Feline Immunodeficiency Virus (FIV)
Feline immunodeficiency virus (FIV) attacks a cat’s immune system, similar to HIV in humans. Infected cats’ natural defence against other diseases may be seriously affected, much in the same way as human AIDS.
This disease is not transmissible to humans.
FIV is almost always transmitted by bites from infected cats, since the virus that causes the disease is present in saliva. FIV can also be transmitted sexually and through sharing food bowls.
While some infected cats show no sign of disease, others may display initial symptoms such as fever, loss of appetite, diarrhoea, lethargy and swollen lymph nodes.
As the disease progresses, symptoms may occur such as weight loss, sores in and around the mouth, eye lesions, poor coat and chronic infections.
Eventually, the immune system becomes too weak to fight off other infections and diseases. As a result, the cat may die from one of these subsequent infections.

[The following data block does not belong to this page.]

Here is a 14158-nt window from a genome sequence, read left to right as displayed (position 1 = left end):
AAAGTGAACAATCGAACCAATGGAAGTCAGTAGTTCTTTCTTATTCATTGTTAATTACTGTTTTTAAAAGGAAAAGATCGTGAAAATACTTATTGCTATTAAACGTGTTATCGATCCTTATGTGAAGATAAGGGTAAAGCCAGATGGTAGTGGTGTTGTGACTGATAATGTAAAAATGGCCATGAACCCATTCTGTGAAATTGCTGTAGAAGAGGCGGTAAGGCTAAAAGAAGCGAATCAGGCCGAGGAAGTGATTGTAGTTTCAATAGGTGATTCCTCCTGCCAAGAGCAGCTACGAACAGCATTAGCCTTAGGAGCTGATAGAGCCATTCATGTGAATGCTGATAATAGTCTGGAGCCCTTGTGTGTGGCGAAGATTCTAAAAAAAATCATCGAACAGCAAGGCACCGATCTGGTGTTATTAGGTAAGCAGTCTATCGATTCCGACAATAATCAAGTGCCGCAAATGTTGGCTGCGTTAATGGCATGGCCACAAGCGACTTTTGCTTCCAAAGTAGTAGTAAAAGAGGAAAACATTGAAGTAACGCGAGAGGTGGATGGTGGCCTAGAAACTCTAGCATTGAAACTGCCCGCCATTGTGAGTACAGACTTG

Unfortunately in Australia, a lot of cats with some form of outdoor access are infected with this virus. Unfortunately, over 10% of stray cats are infected with FIV.
Feline Leukaemia Virus (FeLV)
Feline Leukaemia is a serious disease of cats caused by feline leukaemia virus.
The virus attacks the immune system and may be associated with lack of appetite, weight loss and apathy, pale or yellow gums, vomiting, diarrhoea, reproductive problems, increased susceptibility to other infections, leukaemia and tumours. Many cats may be infected and show no signs at all.
About one third of infected cats remain chronically infected and may shed virus in their saliva, tears, nasal secretions and urine. The disease is then spread to uninfected cats by mutual grooming, fighting, sneezing or even flea bites.